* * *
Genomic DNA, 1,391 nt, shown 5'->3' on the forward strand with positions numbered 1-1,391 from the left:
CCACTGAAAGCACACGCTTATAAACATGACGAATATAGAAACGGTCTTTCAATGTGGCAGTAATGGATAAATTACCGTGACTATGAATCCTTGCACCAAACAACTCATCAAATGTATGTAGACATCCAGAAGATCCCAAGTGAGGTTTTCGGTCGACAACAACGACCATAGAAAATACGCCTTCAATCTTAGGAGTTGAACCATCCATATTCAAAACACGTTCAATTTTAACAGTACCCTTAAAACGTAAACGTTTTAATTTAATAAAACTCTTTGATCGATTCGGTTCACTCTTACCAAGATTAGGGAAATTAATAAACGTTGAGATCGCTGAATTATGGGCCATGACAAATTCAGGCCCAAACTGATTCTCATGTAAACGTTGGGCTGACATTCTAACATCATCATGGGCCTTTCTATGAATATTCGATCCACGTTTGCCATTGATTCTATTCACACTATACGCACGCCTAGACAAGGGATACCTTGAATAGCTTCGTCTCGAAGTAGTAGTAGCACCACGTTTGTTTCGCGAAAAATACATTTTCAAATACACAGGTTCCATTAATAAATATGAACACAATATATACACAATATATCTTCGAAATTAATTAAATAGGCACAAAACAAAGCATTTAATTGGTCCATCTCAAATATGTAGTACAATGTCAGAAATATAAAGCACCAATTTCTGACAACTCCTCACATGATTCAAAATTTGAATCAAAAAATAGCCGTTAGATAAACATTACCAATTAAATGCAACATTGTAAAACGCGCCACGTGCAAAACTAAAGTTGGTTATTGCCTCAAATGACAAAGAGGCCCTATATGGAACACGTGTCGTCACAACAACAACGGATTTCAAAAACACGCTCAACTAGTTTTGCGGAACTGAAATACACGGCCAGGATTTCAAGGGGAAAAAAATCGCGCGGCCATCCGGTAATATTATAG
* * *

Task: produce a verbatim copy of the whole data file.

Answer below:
Genomic DNA, 1,391 nt, shown 5'->3' on the forward strand with positions numbered 1-1,391 from the left:
CCACTGAAAGCACACGCTTATAAACATGACGAATATAGAAACGGTCTTTCAATGTGGCAGTAATGGATAAATTACCGTGACTATGAATCCTTGCACCAAACAACTCATCAAATGTATGTAGACATCCAGAAGATCCCAAGTGAGGTTTTCGGTCGACAACAACGACCATAGAAAATACGCCTTCAATCTTAGGAGTTGAACCATCCATATTCAAAACACGTTCAATTTTAACAGTACCCTTAAAACGTAAACGTTTTAATTTAATAAAACTCTTTGATCGATTCGGTTCACTCTTACCAAGATTAGGGAAATTAATAAACGTTGAGATCGCTGAATTATGGGCCATGACAAATTCAGGCCCAAACTGATTCTCATGTAAACGTTGGGCTGACATTCTAACATCATCATGGGCCTTTCTATGAATATTCGATCCACGTTTGCCATTGATTCTATTCACACTATACGCACGCCTAGACAAGGGATACCTTGAATAGCTTCGTCTCGAAGTAGTAGTAGCACCACGTTTGTTTCGCGAAAAATACATTTTCAAATACACAGGTTCCATTAATAAATATGAACACAATATATACACAATATATCTTCGAAATTAATTAAATAGGCACAAAACAAAGCATTTAATTGGTCCATCTCAAATATGTAGTACAATGTCAGAAATATAAAGCACCAATTTCTGACAACTCCTCACATGATTCAAAATTTGAATCAAAAAATAGCCGTTAGATAAACATTACCAATTAAATGCAACATTGTAAAACGCGCCACGTGCAAAACTAAAGTTGGTTATTGCCTCAAATGACAAAGAGGCCCTATATGGAACACGTGTCGTCACAACAACAACGGATTTCAAAAACACGCTCAACTAGTTTTGCGGAACTGAAATACACGGCCAGGATTTCAAGGGGAAAAAAATCGCGCGGCCATCCGGTAATATTATAG